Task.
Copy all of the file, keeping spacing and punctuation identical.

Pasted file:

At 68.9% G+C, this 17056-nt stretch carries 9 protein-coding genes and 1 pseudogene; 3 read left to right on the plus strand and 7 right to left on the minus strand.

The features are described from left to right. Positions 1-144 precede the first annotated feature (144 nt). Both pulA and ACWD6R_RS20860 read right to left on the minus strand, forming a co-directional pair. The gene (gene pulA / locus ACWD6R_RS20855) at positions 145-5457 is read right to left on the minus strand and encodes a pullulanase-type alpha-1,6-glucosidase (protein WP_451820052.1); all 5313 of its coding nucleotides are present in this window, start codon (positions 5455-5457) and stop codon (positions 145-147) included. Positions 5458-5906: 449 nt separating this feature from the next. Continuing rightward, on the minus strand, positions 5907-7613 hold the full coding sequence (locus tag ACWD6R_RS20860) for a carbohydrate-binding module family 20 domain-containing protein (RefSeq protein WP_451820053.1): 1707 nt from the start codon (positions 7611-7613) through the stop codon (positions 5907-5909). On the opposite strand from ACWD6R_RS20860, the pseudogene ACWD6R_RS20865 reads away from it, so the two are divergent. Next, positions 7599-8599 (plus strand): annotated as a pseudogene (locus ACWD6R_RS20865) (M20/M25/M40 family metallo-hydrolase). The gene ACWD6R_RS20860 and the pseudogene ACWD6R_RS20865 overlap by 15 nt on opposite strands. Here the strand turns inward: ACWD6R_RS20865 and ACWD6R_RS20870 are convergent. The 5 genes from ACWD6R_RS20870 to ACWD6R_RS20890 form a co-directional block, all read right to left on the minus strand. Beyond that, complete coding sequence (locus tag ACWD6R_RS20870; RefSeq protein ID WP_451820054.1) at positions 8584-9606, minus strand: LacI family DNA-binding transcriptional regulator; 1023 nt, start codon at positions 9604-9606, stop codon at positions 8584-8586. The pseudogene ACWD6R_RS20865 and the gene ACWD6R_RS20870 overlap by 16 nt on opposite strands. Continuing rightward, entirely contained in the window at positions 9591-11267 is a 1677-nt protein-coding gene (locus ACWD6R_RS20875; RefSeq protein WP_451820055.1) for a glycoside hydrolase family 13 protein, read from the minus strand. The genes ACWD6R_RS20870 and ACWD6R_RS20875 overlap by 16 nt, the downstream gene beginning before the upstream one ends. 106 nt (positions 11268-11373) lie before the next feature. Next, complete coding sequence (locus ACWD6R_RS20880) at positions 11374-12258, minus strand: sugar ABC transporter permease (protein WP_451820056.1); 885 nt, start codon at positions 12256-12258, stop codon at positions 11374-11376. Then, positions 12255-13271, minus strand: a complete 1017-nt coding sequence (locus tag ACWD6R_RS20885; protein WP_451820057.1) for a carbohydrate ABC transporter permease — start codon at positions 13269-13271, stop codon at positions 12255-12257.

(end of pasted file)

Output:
At 68.9% G+C, this 17056-nt stretch carries 9 protein-coding genes and 1 pseudogene; 3 read left to right on the plus strand and 7 right to left on the minus strand.

The features are described from left to right. Positions 1-144 precede the first annotated feature (144 nt). Both pulA and ACWD6R_RS20860 read right to left on the minus strand, forming a co-directional pair. The gene (gene pulA / locus ACWD6R_RS20855) at positions 145-5457 is read right to left on the minus strand and encodes a pullulanase-type alpha-1,6-glucosidase (protein WP_451820052.1); all 5313 of its coding nucleotides are present in this window, start codon (positions 5455-5457) and stop codon (positions 145-147) included. Positions 5458-5906: 449 nt separating this feature from the next. Continuing rightward, on the minus strand, positions 5907-7613 hold the full coding sequence (locus tag ACWD6R_RS20860) for a carbohydrate-binding module family 20 domain-containing protein (RefSeq protein WP_451820053.1): 1707 nt from the start codon (positions 7611-7613) through the stop codon (positions 5907-5909). On the opposite strand from ACWD6R_RS20860, the pseudogene ACWD6R_RS20865 reads away from it, so the two are divergent. Next, positions 7599-8599 (plus strand): annotated as a pseudogene (locus ACWD6R_RS20865) (M20/M25/M40 family metallo-hydrolase). The gene ACWD6R_RS20860 and the pseudogene ACWD6R_RS20865 overlap by 15 nt on opposite strands. Here the strand turns inward: ACWD6R_RS20865 and ACWD6R_RS20870 are convergent. The 5 genes from ACWD6R_RS20870 to ACWD6R_RS20890 form a co-directional block, all read right to left on the minus strand. Beyond that, complete coding sequence (locus tag ACWD6R_RS20870; RefSeq protein ID WP_451820054.1) at positions 8584-9606, minus strand: LacI family DNA-binding transcriptional regulator; 1023 nt, start codon at positions 9604-9606, stop codon at positions 8584-8586. The pseudogene ACWD6R_RS20865 and the gene ACWD6R_RS20870 overlap by 16 nt on opposite strands. Continuing rightward, entirely contained in the window at positions 9591-11267 is a 1677-nt protein-coding gene (locus ACWD6R_RS20875; RefSeq protein WP_451820055.1) for a glycoside hydrolase family 13 protein, read from the minus strand. The genes ACWD6R_RS20870 and ACWD6R_RS20875 overlap by 16 nt, the downstream gene beginning before the upstream one ends. 106 nt (positions 11268-11373) lie before the next feature. Next, complete coding sequence (locus ACWD6R_RS20880) at positions 11374-12258, minus strand: sugar ABC transporter permease (protein WP_451820056.1); 885 nt, start codon at positions 12256-12258, stop codon at positions 11374-11376. Then, positions 12255-13271, minus strand: a complete 1017-nt coding sequence (locus tag ACWD6R_RS20885; protein WP_451820057.1) for a carbohydrate ABC transporter permease — start codon at positions 13269-13271, stop codon at positions 12255-12257.